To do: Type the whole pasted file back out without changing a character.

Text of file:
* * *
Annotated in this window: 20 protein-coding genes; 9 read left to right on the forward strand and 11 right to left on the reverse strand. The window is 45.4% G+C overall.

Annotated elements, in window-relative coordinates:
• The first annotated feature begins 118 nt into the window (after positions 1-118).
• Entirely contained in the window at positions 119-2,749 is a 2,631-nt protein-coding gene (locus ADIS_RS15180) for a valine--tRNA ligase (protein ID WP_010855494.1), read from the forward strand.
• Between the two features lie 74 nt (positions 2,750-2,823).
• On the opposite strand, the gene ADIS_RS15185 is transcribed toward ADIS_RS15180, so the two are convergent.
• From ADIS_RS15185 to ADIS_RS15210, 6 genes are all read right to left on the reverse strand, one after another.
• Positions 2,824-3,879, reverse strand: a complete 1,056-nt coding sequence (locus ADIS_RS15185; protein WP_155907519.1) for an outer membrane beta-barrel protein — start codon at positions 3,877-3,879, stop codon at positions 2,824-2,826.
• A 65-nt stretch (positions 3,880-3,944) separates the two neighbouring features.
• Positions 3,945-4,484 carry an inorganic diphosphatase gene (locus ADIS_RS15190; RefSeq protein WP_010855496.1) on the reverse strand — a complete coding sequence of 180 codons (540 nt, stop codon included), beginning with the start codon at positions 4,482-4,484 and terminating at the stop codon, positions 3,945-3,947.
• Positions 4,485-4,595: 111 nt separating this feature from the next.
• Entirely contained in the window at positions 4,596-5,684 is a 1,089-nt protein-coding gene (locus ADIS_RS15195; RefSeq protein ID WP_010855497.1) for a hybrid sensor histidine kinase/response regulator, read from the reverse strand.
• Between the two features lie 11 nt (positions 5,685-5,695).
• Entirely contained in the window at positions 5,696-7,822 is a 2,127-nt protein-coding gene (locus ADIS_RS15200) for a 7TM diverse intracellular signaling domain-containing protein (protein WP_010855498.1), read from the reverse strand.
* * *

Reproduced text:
Annotated in this window: 20 protein-coding genes; 9 read left to right on the forward strand and 11 right to left on the reverse strand. The window is 45.4% G+C overall.

Annotated elements, in window-relative coordinates:
• The first annotated feature begins 118 nt into the window (after positions 1-118).
• Entirely contained in the window at positions 119-2,749 is a 2,631-nt protein-coding gene (locus ADIS_RS15180) for a valine--tRNA ligase (protein ID WP_010855494.1), read from the forward strand.
• Between the two features lie 74 nt (positions 2,750-2,823).
• On the opposite strand, the gene ADIS_RS15185 is transcribed toward ADIS_RS15180, so the two are convergent.
• From ADIS_RS15185 to ADIS_RS15210, 6 genes are all read right to left on the reverse strand, one after another.
• Positions 2,824-3,879, reverse strand: a complete 1,056-nt coding sequence (locus ADIS_RS15185; protein WP_155907519.1) for an outer membrane beta-barrel protein — start codon at positions 3,877-3,879, stop codon at positions 2,824-2,826.
• A 65-nt stretch (positions 3,880-3,944) separates the two neighbouring features.
• Positions 3,945-4,484 carry an inorganic diphosphatase gene (locus ADIS_RS15190; RefSeq protein WP_010855496.1) on the reverse strand — a complete coding sequence of 180 codons (540 nt, stop codon included), beginning with the start codon at positions 4,482-4,484 and terminating at the stop codon, positions 3,945-3,947.
• Positions 4,485-4,595: 111 nt separating this feature from the next.
• Entirely contained in the window at positions 4,596-5,684 is a 1,089-nt protein-coding gene (locus ADIS_RS15195; RefSeq protein ID WP_010855497.1) for a hybrid sensor histidine kinase/response regulator, read from the reverse strand.
• Between the two features lie 11 nt (positions 5,685-5,695).
• Entirely contained in the window at positions 5,696-7,822 is a 2,127-nt protein-coding gene (locus ADIS_RS15200) for a 7TM diverse intracellular signaling domain-containing protein (protein WP_010855498.1), read from the reverse strand.